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Local Ensemble Transform Kalman Filter for earth-system models: an application to extreme events

Description

Earth-system models describe the interacting components of the climate system and

technological systems that affect society, such as communication infrastructures. Data

assimilation addresses the challenge of state specification by incorporating system

observations into

Earth-system models describe the interacting components of the climate system and

technological systems that affect society, such as communication infrastructures. Data

assimilation addresses the challenge of state specification by incorporating system

observations into the model estimates. In this research, a particular data

assimilation technique called the Local Ensemble Transform Kalman Filter (LETKF) is

applied to the ionosphere, which is a domain of practical interest due to its effects

on infrastructures that depend on satellite communication and remote sensing. This

dissertation consists of three main studies that propose strategies to improve space-

weather specification during ionospheric extreme events, but are generally applicable

to Earth-system models:

Topic I applies the LETKF to estimate ion density with an idealized model of

the ionosphere, given noisy synthetic observations of varying sparsity. Results show

that the LETKF yields accurate estimates of the ion density field and unobserved

components of neutral winds even when the observation density is spatially sparse

(2% of grid points) and there is large levels (40%) of Gaussian observation noise.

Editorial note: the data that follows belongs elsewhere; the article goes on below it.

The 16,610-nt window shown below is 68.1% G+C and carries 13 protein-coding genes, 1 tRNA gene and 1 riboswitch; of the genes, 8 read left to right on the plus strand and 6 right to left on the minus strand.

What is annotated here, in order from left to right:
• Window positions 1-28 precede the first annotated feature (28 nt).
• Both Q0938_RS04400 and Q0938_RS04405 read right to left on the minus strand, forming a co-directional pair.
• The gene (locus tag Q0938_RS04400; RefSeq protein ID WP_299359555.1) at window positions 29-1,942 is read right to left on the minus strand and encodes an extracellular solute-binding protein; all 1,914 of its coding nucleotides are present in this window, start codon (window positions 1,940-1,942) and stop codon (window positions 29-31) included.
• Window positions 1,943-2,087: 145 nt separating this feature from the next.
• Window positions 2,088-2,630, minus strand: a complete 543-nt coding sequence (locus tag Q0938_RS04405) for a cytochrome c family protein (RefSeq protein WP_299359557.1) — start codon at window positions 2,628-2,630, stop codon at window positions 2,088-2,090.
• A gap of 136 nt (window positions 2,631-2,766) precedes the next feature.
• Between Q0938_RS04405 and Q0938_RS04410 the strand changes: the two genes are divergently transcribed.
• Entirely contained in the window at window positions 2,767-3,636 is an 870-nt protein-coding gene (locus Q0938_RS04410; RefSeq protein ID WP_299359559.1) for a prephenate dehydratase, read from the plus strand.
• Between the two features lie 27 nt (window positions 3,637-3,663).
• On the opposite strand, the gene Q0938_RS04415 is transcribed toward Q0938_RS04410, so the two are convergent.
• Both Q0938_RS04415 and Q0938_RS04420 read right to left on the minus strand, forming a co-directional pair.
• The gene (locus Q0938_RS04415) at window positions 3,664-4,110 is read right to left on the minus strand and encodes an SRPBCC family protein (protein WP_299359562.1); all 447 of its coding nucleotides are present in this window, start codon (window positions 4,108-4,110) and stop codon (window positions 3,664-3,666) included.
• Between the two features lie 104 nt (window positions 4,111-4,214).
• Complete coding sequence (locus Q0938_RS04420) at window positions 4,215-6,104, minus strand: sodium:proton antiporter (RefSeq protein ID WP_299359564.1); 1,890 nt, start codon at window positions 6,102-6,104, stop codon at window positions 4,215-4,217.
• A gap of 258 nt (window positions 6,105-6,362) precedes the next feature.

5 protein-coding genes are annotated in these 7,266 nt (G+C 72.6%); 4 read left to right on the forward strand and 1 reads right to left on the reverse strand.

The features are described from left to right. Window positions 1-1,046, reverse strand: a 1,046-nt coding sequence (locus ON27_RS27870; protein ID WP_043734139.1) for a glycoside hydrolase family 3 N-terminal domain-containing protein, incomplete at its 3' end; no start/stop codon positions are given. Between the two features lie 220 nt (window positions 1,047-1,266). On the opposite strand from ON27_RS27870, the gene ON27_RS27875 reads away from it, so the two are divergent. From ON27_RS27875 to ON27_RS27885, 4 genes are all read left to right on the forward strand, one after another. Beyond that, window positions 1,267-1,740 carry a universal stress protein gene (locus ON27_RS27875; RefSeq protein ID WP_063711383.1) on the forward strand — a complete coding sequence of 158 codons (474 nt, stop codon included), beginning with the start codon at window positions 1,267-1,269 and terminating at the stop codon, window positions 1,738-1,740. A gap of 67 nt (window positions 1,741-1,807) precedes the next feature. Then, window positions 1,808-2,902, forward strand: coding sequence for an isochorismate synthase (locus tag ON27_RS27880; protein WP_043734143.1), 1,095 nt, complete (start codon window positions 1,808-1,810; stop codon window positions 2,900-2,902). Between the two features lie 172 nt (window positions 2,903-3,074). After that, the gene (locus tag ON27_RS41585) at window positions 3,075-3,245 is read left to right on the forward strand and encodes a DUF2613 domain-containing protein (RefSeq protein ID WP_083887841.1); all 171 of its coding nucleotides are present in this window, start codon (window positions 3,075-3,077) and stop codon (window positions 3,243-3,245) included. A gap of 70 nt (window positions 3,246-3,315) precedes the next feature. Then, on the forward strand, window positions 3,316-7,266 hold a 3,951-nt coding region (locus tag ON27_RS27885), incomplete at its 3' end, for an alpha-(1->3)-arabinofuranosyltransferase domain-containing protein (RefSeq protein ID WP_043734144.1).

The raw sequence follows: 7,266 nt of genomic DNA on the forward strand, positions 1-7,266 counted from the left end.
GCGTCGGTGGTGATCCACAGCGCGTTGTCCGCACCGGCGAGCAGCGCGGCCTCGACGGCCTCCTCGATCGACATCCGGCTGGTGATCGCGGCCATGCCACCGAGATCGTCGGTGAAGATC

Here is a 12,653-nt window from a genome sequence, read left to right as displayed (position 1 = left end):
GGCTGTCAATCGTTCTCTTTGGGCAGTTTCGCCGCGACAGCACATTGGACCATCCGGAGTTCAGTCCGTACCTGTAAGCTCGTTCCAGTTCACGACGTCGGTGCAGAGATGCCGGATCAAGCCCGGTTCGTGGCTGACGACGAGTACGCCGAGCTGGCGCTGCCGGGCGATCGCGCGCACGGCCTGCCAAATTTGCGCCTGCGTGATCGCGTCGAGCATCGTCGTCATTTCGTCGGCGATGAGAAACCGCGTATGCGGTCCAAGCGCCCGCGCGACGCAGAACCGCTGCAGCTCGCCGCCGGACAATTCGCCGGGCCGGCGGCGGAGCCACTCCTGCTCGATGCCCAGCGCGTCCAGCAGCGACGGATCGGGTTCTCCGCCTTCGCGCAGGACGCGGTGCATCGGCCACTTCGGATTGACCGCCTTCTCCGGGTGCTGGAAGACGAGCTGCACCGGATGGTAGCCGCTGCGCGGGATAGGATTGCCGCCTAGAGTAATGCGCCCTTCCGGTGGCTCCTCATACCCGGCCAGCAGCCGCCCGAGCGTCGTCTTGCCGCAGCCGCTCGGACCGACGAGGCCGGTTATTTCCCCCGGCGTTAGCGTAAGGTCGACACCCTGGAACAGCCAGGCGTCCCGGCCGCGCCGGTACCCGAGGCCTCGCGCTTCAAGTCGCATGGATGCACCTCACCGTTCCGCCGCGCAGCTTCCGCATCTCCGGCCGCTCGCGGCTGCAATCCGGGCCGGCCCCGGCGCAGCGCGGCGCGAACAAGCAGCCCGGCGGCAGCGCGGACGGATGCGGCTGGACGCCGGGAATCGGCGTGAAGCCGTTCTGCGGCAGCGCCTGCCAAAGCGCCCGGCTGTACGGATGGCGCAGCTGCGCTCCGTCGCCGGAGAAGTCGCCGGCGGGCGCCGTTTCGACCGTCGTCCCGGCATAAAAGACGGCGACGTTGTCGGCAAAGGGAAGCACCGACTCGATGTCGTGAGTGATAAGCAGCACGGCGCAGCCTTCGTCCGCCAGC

Topic II proposes a targeted observing strategy for data assimilation, which uses

the influence matrix diagnostic to target errors in chosen state variables. This

strategy is applied in observing system experiments, in which synthetic electron density

observations are assimilated with the LETKF into the Thermosphere-Ionosphere-

Electrodynamics Global Circulation Model (TIEGCM) during a geomagnetic storm.

Results show that assimilating targeted electron density observations yields on

average about 60%–80% reduction in electron density error within a 600 km radius of

the observed location, compared to 15% reduction obtained with randomly placed

vertical profiles.

Topic III proposes a methodology to account for systematic model bias arising

ifrom errors in parametrized solar and magnetospheric inputs. This strategy is ap-

plied with the TIEGCM during a geomagnetic storm, and is used to estimate the

spatiotemporal variations of bias in electron density predictions during the

transitionary phases of the geomagnetic storm. Results show that this strategy reduces

error in 1-hour predictions of electron density by about 35% and 30% in polar regions

during the main and relaxation phases of the geomagnetic storm, respectively.

Contributors

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Created

Date Created
  • 2018